Computational Chemistry

Latest News                 Twitter: @a_ehnbom

◊ 2020: A collaborative work together with the Liu group (link) with the title An Amber Obligate Active Site-Directed Ligand Evolution Technique for Phage Display got accepted for publication in Nature Communications (link)

◊ 2019: The second paper stemming from collaborations at RWTH Aachen was published. This study combines experiments and theory and investigates the binding of fullerenes to metallacycles. A record-sized system (over 4000 electrons) are studied using quantum mechanical tools with beautiful synergy in 13C NMR, IR, and binding potentials. The article is published in Chem. Eur. J. (link). Thanks to the Alexander von Humboldt Stiftung for funding which enabled collaboration with Prof. Dr. Carsten Bolm (link) and Prof Dr. Iris M. Oppel (link)!

◊ 2019: Our latest accepted article is published in J. Org. Chem. (link) and investigates stability of rotamers in amidine and amidinate ligand scaffolds and their spectroscopic properties. This work was done in collaboration with Dr. Michael Stollenz at Kennesaw State University (link)

◊ 2019: Our latest article was published in Organometallics (link) deciphering spectroscopic features of molecular wires (Pt end-capped polyynes).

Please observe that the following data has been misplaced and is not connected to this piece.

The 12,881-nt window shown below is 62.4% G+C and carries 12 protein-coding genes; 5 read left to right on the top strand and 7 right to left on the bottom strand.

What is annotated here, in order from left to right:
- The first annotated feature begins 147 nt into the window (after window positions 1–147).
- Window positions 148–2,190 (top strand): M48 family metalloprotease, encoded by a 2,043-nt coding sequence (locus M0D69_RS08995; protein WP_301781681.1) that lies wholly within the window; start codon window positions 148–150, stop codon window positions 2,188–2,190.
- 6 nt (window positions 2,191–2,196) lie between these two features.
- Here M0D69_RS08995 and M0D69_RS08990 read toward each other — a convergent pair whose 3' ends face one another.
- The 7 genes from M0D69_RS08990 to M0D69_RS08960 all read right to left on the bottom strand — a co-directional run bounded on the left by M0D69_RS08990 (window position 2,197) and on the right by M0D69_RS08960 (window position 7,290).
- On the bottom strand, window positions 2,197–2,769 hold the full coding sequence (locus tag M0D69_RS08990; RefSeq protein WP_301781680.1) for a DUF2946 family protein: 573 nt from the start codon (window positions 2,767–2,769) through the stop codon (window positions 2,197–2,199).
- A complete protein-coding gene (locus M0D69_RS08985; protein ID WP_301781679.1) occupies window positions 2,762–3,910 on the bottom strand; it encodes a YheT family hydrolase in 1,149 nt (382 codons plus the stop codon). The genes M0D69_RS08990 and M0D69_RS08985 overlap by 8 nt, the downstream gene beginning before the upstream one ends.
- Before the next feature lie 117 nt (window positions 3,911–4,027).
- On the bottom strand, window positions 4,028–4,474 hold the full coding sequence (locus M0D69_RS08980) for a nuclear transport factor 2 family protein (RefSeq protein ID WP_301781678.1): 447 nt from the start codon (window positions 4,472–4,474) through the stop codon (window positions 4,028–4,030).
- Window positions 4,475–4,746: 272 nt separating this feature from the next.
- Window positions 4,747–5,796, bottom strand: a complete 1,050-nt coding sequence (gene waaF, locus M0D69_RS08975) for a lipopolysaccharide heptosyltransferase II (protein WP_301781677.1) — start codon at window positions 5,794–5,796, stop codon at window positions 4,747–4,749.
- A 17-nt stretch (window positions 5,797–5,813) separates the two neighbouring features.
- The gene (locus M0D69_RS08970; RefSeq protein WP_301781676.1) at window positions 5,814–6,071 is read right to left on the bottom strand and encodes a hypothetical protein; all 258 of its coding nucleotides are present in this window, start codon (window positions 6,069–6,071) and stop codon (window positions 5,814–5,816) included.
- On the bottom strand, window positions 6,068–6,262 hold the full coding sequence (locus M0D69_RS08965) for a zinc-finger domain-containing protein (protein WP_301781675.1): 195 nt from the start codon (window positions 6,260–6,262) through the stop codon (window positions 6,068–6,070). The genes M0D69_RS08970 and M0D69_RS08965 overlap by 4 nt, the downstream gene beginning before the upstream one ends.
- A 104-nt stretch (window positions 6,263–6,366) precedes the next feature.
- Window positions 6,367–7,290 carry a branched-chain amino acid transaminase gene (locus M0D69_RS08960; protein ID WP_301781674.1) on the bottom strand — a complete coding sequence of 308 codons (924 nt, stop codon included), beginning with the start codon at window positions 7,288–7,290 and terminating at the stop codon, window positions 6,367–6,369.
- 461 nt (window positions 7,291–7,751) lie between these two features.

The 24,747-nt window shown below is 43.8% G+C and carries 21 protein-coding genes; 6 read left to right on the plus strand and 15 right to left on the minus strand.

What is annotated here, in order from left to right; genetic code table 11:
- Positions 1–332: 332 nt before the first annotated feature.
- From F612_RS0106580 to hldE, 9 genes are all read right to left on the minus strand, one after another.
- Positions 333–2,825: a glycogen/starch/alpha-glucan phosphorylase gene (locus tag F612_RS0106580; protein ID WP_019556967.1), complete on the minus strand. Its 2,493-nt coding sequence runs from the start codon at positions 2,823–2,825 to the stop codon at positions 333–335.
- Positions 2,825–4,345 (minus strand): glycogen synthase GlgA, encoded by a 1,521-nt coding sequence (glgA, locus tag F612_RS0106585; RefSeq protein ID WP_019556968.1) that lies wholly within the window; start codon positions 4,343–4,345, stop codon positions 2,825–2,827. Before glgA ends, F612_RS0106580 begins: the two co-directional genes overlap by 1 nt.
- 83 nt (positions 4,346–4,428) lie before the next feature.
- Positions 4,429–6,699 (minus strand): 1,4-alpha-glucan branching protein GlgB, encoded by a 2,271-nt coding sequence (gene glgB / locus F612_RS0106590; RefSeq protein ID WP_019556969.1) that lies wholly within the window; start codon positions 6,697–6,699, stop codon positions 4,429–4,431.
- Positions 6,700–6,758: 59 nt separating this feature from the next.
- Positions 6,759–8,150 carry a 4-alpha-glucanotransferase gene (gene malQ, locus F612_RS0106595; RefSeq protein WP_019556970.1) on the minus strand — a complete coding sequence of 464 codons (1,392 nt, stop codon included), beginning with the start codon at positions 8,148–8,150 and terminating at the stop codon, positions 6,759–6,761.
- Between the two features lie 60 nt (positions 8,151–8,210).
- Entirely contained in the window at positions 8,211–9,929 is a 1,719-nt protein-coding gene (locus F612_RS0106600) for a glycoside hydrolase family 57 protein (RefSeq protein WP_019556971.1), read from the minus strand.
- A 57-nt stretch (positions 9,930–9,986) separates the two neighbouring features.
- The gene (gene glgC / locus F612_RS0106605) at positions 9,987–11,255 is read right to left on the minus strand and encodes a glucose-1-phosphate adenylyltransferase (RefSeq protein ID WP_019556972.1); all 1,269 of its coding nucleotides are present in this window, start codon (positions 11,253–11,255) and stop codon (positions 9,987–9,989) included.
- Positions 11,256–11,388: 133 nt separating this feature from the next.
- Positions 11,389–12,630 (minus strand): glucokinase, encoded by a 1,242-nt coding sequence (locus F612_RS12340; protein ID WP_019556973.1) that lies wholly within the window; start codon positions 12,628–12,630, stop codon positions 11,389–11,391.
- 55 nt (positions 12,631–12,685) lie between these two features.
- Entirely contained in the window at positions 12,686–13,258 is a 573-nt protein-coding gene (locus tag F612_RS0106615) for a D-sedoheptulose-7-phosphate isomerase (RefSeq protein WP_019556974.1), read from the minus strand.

◊ 2019: Andreas was selected as a CAS Scifinder Future Leader 2019 (news article #1, #2, and #3) visiting CAS & Scifinder headquarters in Ohio including travel to the ACS conference in San Diego. (International Award).

◊ 2019: Andreas received the U.S. Senator Phil Gramm Graduate Fellowship (news article #1, #2) from Texas A&M University. (University Level Award).

◊ 2019:  Our work investigating the origin of shielding and deshielding effects in NMR spectra of organic conjugated polyynes was published in Organic Letters (link).

◊ 2019: The trans/cis-equilibria of Pt-compounds were investigated and published in Polyhedron (link).


◊ 2018: Our JACS article was selected as front cover (#1) and as a JACS-spotlight (#2). We were also featured on the TAMU Science website in a news communiqué (#3). ''The Olympic triple jumping axel now has a molecular counterpart in cis-platinum complexes''.


(Updated: 03/2020)